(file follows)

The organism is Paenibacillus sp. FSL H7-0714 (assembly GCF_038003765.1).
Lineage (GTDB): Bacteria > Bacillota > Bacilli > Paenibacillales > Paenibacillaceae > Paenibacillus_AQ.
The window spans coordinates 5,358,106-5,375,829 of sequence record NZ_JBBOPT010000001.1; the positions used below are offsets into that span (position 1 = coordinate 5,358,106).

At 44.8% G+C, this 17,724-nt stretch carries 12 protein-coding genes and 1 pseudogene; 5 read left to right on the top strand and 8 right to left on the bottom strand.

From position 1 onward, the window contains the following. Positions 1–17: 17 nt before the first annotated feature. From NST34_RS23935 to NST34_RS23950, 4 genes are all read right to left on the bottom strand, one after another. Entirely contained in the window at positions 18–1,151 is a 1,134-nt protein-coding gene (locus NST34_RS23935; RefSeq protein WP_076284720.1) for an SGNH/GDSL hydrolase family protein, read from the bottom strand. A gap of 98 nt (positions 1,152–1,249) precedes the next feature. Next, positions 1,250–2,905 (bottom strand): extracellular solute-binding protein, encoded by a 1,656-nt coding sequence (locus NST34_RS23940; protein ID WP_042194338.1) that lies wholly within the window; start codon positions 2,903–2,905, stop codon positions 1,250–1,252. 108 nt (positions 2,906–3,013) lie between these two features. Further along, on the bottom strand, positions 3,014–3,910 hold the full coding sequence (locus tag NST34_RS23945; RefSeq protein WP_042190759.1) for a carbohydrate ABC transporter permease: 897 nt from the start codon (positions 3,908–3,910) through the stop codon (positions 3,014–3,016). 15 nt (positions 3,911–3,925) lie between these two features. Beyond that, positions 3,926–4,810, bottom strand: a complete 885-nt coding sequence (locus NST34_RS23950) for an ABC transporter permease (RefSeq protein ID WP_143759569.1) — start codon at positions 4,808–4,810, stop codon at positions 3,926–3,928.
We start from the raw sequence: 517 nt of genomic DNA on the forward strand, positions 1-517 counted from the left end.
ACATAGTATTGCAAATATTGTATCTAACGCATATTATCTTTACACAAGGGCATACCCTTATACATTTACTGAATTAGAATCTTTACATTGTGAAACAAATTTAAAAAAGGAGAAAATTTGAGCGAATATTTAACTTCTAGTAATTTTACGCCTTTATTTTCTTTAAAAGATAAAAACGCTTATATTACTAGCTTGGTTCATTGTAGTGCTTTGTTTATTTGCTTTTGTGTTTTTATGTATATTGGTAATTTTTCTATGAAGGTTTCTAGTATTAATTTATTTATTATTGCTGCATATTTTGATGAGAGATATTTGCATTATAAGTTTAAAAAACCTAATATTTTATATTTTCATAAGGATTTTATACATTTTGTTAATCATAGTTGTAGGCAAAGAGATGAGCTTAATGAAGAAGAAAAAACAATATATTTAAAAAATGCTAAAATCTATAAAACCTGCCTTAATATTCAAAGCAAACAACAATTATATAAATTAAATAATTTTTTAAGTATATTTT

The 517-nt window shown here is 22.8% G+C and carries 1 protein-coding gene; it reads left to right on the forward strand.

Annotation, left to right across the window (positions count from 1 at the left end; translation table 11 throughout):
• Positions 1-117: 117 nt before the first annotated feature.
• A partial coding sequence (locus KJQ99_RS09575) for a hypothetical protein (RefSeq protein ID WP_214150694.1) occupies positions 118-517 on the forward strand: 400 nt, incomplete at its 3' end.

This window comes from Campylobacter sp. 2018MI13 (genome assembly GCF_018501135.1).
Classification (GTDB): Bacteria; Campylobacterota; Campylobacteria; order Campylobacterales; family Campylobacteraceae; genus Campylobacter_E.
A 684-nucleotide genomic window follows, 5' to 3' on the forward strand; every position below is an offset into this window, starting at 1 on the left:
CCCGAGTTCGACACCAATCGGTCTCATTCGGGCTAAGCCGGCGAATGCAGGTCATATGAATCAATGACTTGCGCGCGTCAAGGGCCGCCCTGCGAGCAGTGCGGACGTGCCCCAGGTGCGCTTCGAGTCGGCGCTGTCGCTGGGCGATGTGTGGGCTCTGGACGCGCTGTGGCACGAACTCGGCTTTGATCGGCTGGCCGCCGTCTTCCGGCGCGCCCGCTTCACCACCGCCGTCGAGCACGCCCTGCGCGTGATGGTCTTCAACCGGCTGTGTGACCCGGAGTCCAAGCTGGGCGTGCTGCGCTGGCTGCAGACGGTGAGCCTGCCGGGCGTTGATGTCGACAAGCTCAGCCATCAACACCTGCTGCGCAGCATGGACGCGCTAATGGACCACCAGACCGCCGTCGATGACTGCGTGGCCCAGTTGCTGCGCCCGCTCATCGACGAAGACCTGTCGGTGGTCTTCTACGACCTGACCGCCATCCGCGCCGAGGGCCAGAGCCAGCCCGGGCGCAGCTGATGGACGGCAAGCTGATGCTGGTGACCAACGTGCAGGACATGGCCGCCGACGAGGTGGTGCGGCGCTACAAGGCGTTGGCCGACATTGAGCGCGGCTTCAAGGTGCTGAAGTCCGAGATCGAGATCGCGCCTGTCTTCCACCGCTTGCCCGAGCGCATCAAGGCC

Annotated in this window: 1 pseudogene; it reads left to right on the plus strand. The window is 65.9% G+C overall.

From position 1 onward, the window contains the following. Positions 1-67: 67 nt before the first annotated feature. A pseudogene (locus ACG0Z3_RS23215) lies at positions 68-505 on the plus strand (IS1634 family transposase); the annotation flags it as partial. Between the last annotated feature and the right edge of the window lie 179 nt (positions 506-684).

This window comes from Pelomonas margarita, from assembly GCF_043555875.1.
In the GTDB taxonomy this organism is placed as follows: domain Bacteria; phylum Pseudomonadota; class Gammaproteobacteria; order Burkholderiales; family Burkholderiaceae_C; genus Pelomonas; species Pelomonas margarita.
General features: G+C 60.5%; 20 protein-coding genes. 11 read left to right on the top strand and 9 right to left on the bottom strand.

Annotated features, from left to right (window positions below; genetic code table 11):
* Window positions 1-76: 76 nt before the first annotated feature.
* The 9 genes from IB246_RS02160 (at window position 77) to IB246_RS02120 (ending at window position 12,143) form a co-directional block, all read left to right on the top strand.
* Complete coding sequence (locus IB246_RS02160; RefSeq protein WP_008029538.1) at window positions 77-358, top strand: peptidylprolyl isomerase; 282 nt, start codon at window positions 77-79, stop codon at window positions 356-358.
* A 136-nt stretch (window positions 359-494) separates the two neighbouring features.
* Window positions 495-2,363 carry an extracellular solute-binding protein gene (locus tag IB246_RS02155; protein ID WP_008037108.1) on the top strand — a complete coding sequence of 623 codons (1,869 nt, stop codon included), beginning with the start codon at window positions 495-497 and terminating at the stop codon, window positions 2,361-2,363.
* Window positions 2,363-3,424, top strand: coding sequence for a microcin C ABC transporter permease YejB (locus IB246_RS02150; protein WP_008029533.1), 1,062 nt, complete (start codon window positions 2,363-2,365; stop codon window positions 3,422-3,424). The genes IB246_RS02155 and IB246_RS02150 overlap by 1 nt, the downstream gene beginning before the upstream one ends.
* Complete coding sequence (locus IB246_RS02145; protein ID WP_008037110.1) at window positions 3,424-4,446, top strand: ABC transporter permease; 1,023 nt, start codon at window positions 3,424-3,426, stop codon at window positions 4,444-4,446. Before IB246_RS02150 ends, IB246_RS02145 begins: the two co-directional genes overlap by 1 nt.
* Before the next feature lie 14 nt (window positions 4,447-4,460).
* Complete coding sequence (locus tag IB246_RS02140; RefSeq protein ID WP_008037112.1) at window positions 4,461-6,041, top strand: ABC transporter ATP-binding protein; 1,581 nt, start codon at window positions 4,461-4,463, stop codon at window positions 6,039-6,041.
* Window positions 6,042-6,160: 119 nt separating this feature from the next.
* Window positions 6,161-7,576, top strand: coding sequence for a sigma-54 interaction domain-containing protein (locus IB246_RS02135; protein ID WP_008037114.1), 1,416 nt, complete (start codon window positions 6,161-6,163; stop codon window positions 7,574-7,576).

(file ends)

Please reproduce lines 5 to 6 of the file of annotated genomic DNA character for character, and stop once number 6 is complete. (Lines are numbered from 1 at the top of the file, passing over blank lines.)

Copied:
From position 1 onward, the window contains the following. Positions 1–17: 17 nt before the first annotated feature. From NST34_RS23935 to NST34_RS23950, 4 genes are all read right to left on the bottom strand, one after another. Entirely contained in the window at positions 18–1,151 is a 1,134-nt protein-coding gene (locus NST34_RS23935; RefSeq protein WP_076284720.1) for an SGNH/GDSL hydrolase family protein, read from the bottom strand. A gap of 98 nt (positions 1,152–1,249) precedes the next feature. Next, positions 1,250–2,905 (bottom strand): extracellular solute-binding protein, encoded by a 1,656-nt coding sequence (locus NST34_RS23940; protein ID WP_042194338.1) that lies wholly within the window; start codon positions 2,903–2,905, stop codon positions 1,250–1,252. 108 nt (positions 2,906–3,013) lie between these two features. Further along, on the bottom strand, positions 3,014–3,910 hold the full coding sequence (locus tag NST34_RS23945; RefSeq protein WP_042190759.1) for a carbohydrate ABC transporter permease: 897 nt from the start codon (positions 3,908–3,910) through the stop codon (positions 3,014–3,016). 15 nt (positions 3,911–3,925) lie between these two features. Beyond that, positions 3,926–4,810, bottom strand: a complete 885-nt coding sequence (locus NST34_RS23950) for an ABC transporter permease (RefSeq protein ID WP_143759569.1) — start codon at positions 4,808–4,810, stop codon at positions 3,926–3,928.
We start from the raw sequence: 517 nt of genomic DNA on the forward strand, positions 1-517 counted from the left end.